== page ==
Everybody knows that it’s important to stay alert behind the wheel or while out walking on the bike path. But our ability to react appropriately to sudden dangers is influenced by whether we feel momentarily tired, distracted, or anxious. How is it that the brain can transition through such different states of consciousness while performing the same routine task, even as its basic structure and internal wiring remain unchanged?
A team of NIH-funded researchers may have found an important clue in zebrafish, a popular organism for studying how the brain works. Using a powerful new method that allowed them to find and track brain circuits tied to alertness, the researchers discovered that this mental state doesn’t work like an on/off switch. Rather, alertness involves several distinct brain circuits working together to bring the brain to attention. As shown in the video above that was taken at cellular resolution, different types of neurons (green) secrete different kinds of chemical messengers across the zebrafish brain to affect the transition to alertness. The messengers shown are: serotonin (red), acetylcholine (blue-green), and dopamine and norepinephrine (yellow).
What’s also fascinating is the researchers found that many of the same neuronal cell types and brain circuits are essential to alertness in zebrafish and mice, despite the two organisms being only distantly related. That suggests these circuits are conserved through evolution as an early fight-or-flight survival behavior essential to life, and they are therefore likely to be important for controlling alertness in people too. If correct, it would tell us where to look in the brain to learn about alertness not only while doing routine stuff but possibly for understanding dysfunctional brain states, ranging from depression to post-traumatic stress disorder (PTSD).
Caption: Mouse fibroblasts converted into induced neuronal cells, showing neuronal appendages (red), nuclei (blue) and the neural protein tau (yellow). Credit: Kristin Baldwin, Scripps Research Institute, La Jolla, CA
Writers have The Elements of Style, chemists have the periodic table, and biomedical researchers could soon have a comprehensive reference on how to make neurons in a dish. Kristin Baldwin of the Scripps Research Institute, La Jolla, CA, has received a 2016 NIH Director’s Pioneer Award to begin drafting an online resource that will provide other researchers the information they need to reprogram mature human skin cells reproducibly into a variety of neurons that closely resemble those found in the brain and nervous system.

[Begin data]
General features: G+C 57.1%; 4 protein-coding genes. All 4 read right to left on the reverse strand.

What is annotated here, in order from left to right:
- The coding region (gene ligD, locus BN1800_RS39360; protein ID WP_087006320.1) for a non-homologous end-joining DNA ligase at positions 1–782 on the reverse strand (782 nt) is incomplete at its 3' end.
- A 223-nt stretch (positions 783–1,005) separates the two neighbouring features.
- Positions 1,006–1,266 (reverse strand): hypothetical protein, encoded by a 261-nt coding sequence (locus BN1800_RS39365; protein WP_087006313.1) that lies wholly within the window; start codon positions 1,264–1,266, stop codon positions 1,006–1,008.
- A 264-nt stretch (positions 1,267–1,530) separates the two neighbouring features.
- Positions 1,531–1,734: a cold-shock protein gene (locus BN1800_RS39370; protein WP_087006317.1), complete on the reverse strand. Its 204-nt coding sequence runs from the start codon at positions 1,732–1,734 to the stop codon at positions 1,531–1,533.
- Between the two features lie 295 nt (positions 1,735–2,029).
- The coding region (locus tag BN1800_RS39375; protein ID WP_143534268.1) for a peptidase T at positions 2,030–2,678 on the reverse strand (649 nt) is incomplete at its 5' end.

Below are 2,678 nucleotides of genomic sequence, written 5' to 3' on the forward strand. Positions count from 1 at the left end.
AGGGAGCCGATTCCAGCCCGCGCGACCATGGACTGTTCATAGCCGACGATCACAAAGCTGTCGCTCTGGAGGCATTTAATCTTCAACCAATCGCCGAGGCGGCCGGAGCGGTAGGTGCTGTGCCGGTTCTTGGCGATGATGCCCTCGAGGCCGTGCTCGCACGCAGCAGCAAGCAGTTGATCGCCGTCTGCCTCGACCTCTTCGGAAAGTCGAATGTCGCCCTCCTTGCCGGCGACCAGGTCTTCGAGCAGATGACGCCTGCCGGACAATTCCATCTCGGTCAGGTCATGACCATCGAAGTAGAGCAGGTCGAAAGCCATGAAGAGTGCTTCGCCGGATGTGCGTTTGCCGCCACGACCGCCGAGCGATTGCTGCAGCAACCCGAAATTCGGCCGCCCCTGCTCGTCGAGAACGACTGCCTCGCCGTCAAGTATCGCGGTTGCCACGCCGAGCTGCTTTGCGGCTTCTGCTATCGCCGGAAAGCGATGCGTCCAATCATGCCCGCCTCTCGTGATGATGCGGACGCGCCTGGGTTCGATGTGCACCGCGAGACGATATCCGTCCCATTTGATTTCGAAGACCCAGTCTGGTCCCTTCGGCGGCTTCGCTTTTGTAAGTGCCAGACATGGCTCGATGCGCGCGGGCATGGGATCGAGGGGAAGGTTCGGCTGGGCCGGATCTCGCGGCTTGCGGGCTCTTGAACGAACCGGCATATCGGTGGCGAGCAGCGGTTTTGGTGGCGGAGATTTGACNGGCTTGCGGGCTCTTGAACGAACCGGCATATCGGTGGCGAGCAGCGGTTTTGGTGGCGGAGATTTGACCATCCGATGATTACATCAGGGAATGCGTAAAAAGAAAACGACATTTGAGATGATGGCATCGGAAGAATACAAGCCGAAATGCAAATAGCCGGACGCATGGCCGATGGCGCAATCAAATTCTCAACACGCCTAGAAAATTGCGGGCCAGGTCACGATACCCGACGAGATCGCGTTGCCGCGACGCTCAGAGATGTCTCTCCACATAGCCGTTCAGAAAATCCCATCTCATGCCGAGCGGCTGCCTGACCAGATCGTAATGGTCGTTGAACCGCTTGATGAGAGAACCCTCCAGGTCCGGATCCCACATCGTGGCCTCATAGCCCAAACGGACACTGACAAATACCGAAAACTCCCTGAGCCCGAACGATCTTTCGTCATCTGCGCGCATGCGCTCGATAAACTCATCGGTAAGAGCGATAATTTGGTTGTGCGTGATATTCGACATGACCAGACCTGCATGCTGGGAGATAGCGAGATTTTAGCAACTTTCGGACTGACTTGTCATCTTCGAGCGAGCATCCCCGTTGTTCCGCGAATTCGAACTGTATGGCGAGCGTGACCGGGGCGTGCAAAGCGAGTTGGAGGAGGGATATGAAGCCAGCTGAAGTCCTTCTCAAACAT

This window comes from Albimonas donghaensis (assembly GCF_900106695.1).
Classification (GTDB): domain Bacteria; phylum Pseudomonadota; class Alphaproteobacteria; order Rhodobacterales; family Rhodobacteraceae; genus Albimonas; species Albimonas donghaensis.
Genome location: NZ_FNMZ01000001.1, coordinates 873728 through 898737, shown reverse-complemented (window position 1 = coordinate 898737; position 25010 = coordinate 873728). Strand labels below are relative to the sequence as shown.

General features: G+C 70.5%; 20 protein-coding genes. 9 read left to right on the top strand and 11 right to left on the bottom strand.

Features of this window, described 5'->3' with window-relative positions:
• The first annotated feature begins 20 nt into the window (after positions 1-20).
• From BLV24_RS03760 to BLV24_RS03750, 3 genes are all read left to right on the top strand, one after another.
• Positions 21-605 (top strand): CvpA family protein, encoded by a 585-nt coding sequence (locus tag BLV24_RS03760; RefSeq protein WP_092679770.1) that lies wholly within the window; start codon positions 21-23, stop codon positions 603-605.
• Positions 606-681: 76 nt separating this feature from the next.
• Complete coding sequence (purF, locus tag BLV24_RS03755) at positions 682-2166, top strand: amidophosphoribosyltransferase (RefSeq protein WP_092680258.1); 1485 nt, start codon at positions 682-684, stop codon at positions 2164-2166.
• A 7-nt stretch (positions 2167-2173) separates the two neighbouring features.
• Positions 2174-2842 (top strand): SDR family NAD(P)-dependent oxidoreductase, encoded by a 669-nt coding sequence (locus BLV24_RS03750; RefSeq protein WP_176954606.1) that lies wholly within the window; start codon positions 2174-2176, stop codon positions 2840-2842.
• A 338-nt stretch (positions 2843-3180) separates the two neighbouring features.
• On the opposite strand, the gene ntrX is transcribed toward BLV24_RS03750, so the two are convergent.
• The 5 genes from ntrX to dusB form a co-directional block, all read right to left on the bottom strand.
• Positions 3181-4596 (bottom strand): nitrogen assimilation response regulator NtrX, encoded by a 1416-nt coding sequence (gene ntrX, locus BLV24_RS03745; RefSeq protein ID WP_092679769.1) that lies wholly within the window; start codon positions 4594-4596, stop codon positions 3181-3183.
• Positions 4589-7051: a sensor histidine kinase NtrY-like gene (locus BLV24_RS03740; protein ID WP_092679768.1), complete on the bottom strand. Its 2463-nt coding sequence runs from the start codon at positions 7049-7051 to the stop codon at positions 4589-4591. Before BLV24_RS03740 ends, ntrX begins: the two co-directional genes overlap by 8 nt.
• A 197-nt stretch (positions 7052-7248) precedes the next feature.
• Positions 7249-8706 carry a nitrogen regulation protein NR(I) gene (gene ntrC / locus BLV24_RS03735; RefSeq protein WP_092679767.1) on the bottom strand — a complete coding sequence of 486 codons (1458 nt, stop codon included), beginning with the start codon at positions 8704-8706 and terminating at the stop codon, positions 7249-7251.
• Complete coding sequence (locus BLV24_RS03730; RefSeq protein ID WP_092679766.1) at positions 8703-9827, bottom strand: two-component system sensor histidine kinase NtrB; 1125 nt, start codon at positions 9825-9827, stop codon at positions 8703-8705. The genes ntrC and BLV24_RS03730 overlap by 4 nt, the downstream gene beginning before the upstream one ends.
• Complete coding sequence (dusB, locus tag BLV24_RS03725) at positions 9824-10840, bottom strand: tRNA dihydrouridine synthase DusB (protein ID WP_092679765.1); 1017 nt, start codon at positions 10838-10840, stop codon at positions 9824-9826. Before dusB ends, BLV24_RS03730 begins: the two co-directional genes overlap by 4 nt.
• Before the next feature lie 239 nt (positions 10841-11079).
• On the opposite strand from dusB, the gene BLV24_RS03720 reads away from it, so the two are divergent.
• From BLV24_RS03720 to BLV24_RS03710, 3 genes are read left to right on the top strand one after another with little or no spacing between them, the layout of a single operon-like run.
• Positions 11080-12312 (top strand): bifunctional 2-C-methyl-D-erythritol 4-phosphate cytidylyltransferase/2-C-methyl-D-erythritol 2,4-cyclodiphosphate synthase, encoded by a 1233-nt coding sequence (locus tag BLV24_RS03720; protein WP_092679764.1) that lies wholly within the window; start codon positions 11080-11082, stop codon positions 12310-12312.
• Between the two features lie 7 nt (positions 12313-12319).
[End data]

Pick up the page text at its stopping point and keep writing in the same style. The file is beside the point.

These lab-grown neurons could be used to improve our understanding of basic human biology and to develop better models for studying Alzheimer’s disease, autism, and a wide range of other neurological conditions. Such questions have been extremely difficult to explore in mice and other animal models because they have shorter lifespans and different brain structures than humans.
It’s not every day that an amateur guitar picker gets to play a duet with an internationally renowned classical cellist. But that was my thrill this week as I joined Yo-Yo Ma in a creative interpretation of the traditional song, “How Can I Keep from Singing?” Our short jam session capped off Mr. Ma’s appearance as this year’s J. Edward Rall Cultural Lecture.
The event, which counts The Dalai Lama, Maya Angelou, and Atul Gawande among its distinguished alumni, this year took the form of a conversation on the intersection of music and science—and earned a standing ovation from a packed house of researchers, patients, and staff here on the National Institutes of Health (NIH) campus in Bethesda, MD.
For some people, the smell of Mom’s home-baked pie, the sight of an ice cream truck, or the sound of sizzling French fries can trigger a feeding frenzy. But others find it much easier to resist such temptations. What’s the explanation?
You might think it’s sheer willpower. But a recent study in the journal Molecular Psychiatry suggests the answer to what fuels susceptibility to food cues may be far more complex, related to subtle differences in brain chemistry .
Caption: (LEFT) A healthy neuron with the alpha-synuclein (green) protein diffusely spread in the cell. The bright reddish dots are the garbage disposal lysosomes with alpha-synuclein entering, which gives them an orange hue. (RIGHT) This is a sick neuron from a LRRK2 brain. The lysosomes are enlarged and puffy because the alpha-synuclein is stuck outside and unable to enter the trash. Credit: Samantha Orenstein and Dr. Esperanza Arias, Department of Developmental and Molecular Biology, Albert Einstein College of Medicine, Bronx, New York
I’m blogging today to tell you about a new NIH funded report  describing a possible cause of Parkinson’s disease: a clog in the protein disposal system.
You probably already know something about Parkinson’s disease. Many of us know individuals who have been stricken, and actor Michael J. Fox, who suffers from it, has done a great job talking about and spreading awareness of it. Parkinson’s is a progressive neurodegenerative condition in which the dopamine-producing cells in the brain region called the substantia nigra begin to sicken and die. These cells are critical for controlling movement; their death causes shaking, difficulty moving, and the characteristic slow gait. Patients can have trouble swallowing, chewing, and speaking. As the disease progresses, cognitive and behavioral problems take hold—depression, personality shifts, sleep disturbances.